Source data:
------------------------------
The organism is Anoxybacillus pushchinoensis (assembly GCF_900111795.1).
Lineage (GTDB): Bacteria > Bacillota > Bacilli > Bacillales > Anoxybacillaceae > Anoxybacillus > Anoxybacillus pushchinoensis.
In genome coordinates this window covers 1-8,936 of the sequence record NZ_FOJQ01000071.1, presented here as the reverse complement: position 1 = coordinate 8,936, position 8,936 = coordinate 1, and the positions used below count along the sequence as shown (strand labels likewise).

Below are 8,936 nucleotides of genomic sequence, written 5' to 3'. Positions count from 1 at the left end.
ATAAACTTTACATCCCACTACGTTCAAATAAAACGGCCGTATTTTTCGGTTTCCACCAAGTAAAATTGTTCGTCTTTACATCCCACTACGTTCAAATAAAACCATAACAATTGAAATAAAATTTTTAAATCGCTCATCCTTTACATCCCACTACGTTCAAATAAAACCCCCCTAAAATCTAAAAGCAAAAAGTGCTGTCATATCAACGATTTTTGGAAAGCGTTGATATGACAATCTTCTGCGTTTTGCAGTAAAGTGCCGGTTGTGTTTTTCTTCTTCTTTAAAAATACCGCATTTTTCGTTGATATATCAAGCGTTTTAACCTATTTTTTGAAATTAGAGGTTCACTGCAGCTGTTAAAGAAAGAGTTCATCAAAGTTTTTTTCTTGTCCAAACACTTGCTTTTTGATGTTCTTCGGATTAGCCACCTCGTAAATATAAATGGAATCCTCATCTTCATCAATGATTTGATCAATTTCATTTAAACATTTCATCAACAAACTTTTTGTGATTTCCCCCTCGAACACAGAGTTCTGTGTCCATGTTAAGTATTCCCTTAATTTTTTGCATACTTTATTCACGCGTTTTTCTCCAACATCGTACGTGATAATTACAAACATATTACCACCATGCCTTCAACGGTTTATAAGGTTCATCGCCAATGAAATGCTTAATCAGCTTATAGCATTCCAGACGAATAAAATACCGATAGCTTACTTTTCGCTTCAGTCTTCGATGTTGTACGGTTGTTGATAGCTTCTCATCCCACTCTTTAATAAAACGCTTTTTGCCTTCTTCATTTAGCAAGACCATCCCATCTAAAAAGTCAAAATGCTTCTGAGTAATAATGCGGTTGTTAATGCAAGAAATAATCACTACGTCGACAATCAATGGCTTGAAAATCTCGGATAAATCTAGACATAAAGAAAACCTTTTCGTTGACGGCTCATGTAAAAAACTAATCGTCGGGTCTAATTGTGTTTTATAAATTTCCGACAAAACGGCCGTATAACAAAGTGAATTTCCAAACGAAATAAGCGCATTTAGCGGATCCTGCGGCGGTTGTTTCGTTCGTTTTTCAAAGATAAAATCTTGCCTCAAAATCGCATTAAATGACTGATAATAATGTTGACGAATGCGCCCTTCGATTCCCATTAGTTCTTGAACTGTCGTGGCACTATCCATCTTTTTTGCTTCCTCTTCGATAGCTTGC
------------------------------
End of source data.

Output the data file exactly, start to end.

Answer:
The organism is Anoxybacillus pushchinoensis (assembly GCF_900111795.1).
Lineage (GTDB): Bacteria > Bacillota > Bacilli > Bacillales > Anoxybacillaceae > Anoxybacillus > Anoxybacillus pushchinoensis.
In genome coordinates this window covers 1-8,936 of the sequence record NZ_FOJQ01000071.1, presented here as the reverse complement: position 1 = coordinate 8,936, position 8,936 = coordinate 1, and the positions used below count along the sequence as shown (strand labels likewise).

Below are 8,936 nucleotides of genomic sequence, written 5' to 3'. Positions count from 1 at the left end.
ATAAACTTTACATCCCACTACGTTCAAATAAAACGGCCGTATTTTTCGGTTTCCACCAAGTAAAATTGTTCGTCTTTACATCCCACTACGTTCAAATAAAACCATAACAATTGAAATAAAATTTTTAAATCGCTCATCCTTTACATCCCACTACGTTCAAATAAAACCCCCCTAAAATCTAAAAGCAAAAAGTGCTGTCATATCAACGATTTTTGGAAAGCGTTGATATGACAATCTTCTGCGTTTTGCAGTAAAGTGCCGGTTGTGTTTTTCTTCTTCTTTAAAAATACCGCATTTTTCGTTGATATATCAAGCGTTTTAACCTATTTTTTGAAATTAGAGGTTCACTGCAGCTGTTAAAGAAAGAGTTCATCAAAGTTTTTTTCTTGTCCAAACACTTGCTTTTTGATGTTCTTCGGATTAGCCACCTCGTAAATATAAATGGAATCCTCATCTTCATCAATGATTTGATCAATTTCATTTAAACATTTCATCAACAAACTTTTTGTGATTTCCCCCTCGAACACAGAGTTCTGTGTCCATGTTAAGTATTCCCTTAATTTTTTGCATACTTTATTCACGCGTTTTTCTCCAACATCGTACGTGATAATTACAAACATATTACCACCATGCCTTCAACGGTTTATAAGGTTCATCGCCAATGAAATGCTTAATCAGCTTATAGCATTCCAGACGAATAAAATACCGATAGCTTACTTTTCGCTTCAGTCTTCGATGTTGTACGGTTGTTGATAGCTTCTCATCCCACTCTTTAATAAAACGCTTTTTGCCTTCTTCATTTAGCAAGACCATCCCATCTAAAAAGTCAAAATGCTTCTGAGTAATAATGCGGTTGTTAATGCAAGAAATAATCACTACGTCGACAATCAATGGCTTGAAAATCTCGGATAAATCTAGACATAAAGAAAACCTTTTCGTTGACGGCTCATGTAAAAAACTAATCGTCGGGTCTAATTGTGTTTTATAAATTTCCGACAAAACGGCCGTATAACAAAGTGAATTTCCAAACGAAATAAGCGCATTTAGCGGATCCTGCGGCGGTTGTTTCGTTCGTTTTTCAAAGATAAAATCTTGCCTCAAAATCGCATTAAATGACTGATAATAATGTTGACGAATGCGCCCTTCGATTCCCATTAGTTCTTGAACTGTCGTGGCACTATCCATCTTTTTTGCTTCCTCTTCGATAGCTTGC